In California he was trained in a B-17. Later he was assigned to a flight crew on a B-24 bomber with 9 other guys. The pilot Ken Brown, became a good friend, who's wife Rosemary is still alive. He corresponded w/ her recently. As far as we know most of the crew members are now deceased. He had a couple of reunions w/ the co-pilot, Bill Curran, while they were both still alive.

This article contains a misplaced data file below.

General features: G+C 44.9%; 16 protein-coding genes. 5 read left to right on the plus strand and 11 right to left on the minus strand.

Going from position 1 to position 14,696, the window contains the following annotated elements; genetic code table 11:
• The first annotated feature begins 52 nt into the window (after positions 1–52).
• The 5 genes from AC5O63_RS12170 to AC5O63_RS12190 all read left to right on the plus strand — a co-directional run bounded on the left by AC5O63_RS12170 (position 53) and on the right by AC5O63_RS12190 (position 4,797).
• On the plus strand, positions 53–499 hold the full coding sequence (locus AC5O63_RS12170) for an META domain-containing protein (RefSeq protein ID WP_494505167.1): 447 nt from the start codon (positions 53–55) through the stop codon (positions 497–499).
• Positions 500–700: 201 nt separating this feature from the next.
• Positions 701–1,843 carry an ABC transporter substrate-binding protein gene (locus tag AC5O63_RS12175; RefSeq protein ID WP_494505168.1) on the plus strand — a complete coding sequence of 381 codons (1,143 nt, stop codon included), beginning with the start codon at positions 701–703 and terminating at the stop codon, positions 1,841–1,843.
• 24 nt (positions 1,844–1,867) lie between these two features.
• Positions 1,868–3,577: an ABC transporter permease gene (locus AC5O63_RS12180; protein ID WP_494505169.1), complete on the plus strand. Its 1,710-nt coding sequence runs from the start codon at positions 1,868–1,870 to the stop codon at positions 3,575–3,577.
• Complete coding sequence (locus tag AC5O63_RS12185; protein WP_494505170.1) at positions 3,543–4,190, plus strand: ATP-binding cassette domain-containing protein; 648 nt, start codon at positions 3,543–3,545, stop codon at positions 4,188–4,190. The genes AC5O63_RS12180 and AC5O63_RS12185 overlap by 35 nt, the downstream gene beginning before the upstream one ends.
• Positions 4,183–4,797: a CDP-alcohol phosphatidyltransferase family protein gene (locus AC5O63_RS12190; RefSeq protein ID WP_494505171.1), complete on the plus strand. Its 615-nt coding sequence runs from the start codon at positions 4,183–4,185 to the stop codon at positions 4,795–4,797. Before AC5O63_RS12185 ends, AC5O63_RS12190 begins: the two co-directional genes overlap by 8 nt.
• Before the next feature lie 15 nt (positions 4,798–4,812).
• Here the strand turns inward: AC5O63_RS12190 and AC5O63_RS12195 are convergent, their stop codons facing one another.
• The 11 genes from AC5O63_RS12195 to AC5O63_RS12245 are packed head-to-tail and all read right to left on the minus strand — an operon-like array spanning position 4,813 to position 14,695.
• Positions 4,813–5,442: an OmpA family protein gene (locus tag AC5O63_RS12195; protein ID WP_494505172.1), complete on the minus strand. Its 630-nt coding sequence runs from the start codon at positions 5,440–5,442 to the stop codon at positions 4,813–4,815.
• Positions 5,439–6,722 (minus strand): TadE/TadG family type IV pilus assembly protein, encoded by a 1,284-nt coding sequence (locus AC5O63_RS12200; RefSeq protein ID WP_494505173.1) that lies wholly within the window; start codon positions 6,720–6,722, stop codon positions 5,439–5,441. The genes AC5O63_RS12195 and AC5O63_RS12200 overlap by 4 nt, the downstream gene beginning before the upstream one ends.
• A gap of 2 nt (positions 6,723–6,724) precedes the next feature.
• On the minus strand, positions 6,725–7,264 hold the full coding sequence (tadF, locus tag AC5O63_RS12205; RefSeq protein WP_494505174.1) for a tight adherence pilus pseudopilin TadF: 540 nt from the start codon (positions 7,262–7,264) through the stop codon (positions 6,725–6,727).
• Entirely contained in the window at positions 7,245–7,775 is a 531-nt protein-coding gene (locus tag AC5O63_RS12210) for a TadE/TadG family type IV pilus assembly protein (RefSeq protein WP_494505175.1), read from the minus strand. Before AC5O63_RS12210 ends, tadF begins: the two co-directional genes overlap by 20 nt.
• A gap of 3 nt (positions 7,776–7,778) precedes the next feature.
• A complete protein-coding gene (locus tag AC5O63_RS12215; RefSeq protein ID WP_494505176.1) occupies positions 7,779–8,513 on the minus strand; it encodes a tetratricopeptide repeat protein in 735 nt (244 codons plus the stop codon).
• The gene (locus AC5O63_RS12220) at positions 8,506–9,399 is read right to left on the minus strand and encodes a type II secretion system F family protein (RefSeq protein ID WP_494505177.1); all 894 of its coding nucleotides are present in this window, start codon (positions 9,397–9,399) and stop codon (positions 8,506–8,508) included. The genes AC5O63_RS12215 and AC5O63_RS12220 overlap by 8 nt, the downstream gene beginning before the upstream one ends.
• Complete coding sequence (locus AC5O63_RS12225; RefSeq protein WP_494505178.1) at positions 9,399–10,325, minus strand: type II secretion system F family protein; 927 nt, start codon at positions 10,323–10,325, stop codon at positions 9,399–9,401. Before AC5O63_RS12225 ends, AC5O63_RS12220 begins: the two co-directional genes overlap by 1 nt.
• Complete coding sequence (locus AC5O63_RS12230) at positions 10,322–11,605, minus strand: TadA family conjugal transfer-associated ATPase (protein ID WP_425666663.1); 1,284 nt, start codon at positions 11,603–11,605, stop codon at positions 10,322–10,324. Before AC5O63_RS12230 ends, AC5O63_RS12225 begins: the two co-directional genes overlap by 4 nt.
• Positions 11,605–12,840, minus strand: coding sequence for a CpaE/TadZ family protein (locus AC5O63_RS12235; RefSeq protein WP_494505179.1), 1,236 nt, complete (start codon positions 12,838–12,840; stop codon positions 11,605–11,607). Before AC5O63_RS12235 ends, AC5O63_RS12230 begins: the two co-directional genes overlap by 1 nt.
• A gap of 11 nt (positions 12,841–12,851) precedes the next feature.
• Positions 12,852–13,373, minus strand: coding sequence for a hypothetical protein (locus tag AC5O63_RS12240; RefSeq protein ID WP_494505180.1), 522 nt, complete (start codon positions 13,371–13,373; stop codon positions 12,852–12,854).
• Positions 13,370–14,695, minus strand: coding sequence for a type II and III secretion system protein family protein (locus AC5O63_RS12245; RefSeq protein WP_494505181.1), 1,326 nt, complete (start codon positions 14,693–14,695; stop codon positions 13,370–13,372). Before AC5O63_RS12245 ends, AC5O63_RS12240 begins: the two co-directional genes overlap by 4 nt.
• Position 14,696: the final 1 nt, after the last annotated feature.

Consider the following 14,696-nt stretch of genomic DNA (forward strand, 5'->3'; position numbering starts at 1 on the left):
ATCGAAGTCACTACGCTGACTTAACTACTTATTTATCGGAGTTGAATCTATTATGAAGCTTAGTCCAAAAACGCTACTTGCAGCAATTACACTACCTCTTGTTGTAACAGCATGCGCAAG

One of the last combat missions he had was over Japan, where they were flying from a base in Okinawa called Ie Shima. On that day, Aug 9 1945, they were flying over southern Kyushu, their target was Kumamoto. Following their mission they turned south towards home base, however they were over southeastern Kyushu and had to fly west in order to avoid big storm clouds. As they flew west they saw a flash of light. They had heard of the atomic bomb a few days before by rumor and they thought this could be a second one. Mario had a small box camera and he took a picture of the mushroom cloud as they passed by. They were probably 15-20 miles away, like from Oakland to the Golden Gate Bridge. How they were not affected was beyond him. The B-29's that dropped the bombs were at 30,000 feet. They were coming from the southeast and Mario's crew were coming from the south and intended to go back but they were flying west. Flying west took them over part of Kyushu Island just south of Nagasaki where the bomb went off. He doesn't think the bombers knew they were there flying below them at 12,000 feet, and Mario's crew didn't know they were above them at 30,000 feet. Their mission was a secret miion, unknown to anyone in that part of the air corp. The squadron they were in almost caught the explosion. They felt it and saw it but it didn't effect their plane. They kept going west and later south to get home.